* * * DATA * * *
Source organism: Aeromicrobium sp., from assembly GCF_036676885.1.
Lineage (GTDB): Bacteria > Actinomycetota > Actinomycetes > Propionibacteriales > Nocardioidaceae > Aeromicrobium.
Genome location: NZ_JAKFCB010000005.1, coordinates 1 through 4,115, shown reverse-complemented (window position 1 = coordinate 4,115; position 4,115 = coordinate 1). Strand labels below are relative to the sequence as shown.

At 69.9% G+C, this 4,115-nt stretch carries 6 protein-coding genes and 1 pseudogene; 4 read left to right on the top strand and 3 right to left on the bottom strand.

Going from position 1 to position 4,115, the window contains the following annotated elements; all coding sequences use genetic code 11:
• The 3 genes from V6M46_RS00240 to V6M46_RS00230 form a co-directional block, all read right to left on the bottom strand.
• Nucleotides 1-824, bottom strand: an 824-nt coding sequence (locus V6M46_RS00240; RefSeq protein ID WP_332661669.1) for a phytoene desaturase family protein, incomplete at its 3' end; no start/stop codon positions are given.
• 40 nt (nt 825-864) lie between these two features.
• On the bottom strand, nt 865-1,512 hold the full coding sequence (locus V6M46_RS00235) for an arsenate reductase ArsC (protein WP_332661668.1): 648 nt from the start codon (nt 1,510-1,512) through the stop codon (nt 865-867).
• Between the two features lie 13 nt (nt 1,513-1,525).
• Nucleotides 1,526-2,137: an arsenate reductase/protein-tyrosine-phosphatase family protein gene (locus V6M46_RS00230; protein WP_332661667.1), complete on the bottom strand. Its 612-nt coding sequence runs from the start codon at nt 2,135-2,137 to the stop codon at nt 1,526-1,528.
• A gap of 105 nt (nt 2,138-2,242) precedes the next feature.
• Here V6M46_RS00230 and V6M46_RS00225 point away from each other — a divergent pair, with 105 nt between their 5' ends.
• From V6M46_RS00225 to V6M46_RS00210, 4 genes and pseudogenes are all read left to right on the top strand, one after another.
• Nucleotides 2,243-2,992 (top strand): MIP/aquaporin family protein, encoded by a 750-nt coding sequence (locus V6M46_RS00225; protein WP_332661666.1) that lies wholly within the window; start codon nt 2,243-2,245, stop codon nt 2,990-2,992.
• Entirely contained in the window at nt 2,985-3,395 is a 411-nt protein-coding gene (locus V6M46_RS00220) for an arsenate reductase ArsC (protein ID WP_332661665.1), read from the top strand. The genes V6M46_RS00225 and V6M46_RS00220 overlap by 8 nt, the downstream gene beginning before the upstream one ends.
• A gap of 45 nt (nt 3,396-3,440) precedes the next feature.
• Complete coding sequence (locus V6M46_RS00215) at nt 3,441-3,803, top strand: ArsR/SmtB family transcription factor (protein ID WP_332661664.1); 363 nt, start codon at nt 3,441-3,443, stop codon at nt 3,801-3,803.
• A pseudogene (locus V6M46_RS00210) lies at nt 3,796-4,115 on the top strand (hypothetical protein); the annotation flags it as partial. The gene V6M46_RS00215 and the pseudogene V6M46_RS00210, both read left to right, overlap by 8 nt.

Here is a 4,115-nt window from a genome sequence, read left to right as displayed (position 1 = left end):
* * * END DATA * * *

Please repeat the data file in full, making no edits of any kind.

Source organism: Aeromicrobium sp., from assembly GCF_036676885.1.
Lineage (GTDB): Bacteria > Actinomycetota > Actinomycetes > Propionibacteriales > Nocardioidaceae > Aeromicrobium.
Genome location: NZ_JAKFCB010000005.1, coordinates 1 through 4,115, shown reverse-complemented (window position 1 = coordinate 4,115; position 4,115 = coordinate 1). Strand labels below are relative to the sequence as shown.

At 69.9% G+C, this 4,115-nt stretch carries 6 protein-coding genes and 1 pseudogene; 4 read left to right on the top strand and 3 right to left on the bottom strand.

Going from position 1 to position 4,115, the window contains the following annotated elements; all coding sequences use genetic code 11:
• The 3 genes from V6M46_RS00240 to V6M46_RS00230 form a co-directional block, all read right to left on the bottom strand.
• Nucleotides 1-824, bottom strand: an 824-nt coding sequence (locus V6M46_RS00240; RefSeq protein ID WP_332661669.1) for a phytoene desaturase family protein, incomplete at its 3' end; no start/stop codon positions are given.
• 40 nt (nt 825-864) lie between these two features.
• On the bottom strand, nt 865-1,512 hold the full coding sequence (locus V6M46_RS00235) for an arsenate reductase ArsC (protein WP_332661668.1): 648 nt from the start codon (nt 1,510-1,512) through the stop codon (nt 865-867).
• Between the two features lie 13 nt (nt 1,513-1,525).
• Nucleotides 1,526-2,137: an arsenate reductase/protein-tyrosine-phosphatase family protein gene (locus V6M46_RS00230; protein WP_332661667.1), complete on the bottom strand. Its 612-nt coding sequence runs from the start codon at nt 2,135-2,137 to the stop codon at nt 1,526-1,528.
• A gap of 105 nt (nt 2,138-2,242) precedes the next feature.
• Here V6M46_RS00230 and V6M46_RS00225 point away from each other — a divergent pair, with 105 nt between their 5' ends.
• From V6M46_RS00225 to V6M46_RS00210, 4 genes and pseudogenes are all read left to right on the top strand, one after another.
• Nucleotides 2,243-2,992 (top strand): MIP/aquaporin family protein, encoded by a 750-nt coding sequence (locus V6M46_RS00225; protein WP_332661666.1) that lies wholly within the window; start codon nt 2,243-2,245, stop codon nt 2,990-2,992.
• Entirely contained in the window at nt 2,985-3,395 is a 411-nt protein-coding gene (locus V6M46_RS00220) for an arsenate reductase ArsC (protein ID WP_332661665.1), read from the top strand. The genes V6M46_RS00225 and V6M46_RS00220 overlap by 8 nt, the downstream gene beginning before the upstream one ends.
• A gap of 45 nt (nt 3,396-3,440) precedes the next feature.
• Complete coding sequence (locus V6M46_RS00215) at nt 3,441-3,803, top strand: ArsR/SmtB family transcription factor (protein ID WP_332661664.1); 363 nt, start codon at nt 3,441-3,443, stop codon at nt 3,801-3,803.
• A pseudogene (locus V6M46_RS00210) lies at nt 3,796-4,115 on the top strand (hypothetical protein); the annotation flags it as partial. The gene V6M46_RS00215 and the pseudogene V6M46_RS00210, both read left to right, overlap by 8 nt.

Here is a 4,115-nt window from a genome sequence, read left to right as displayed (position 1 = left end):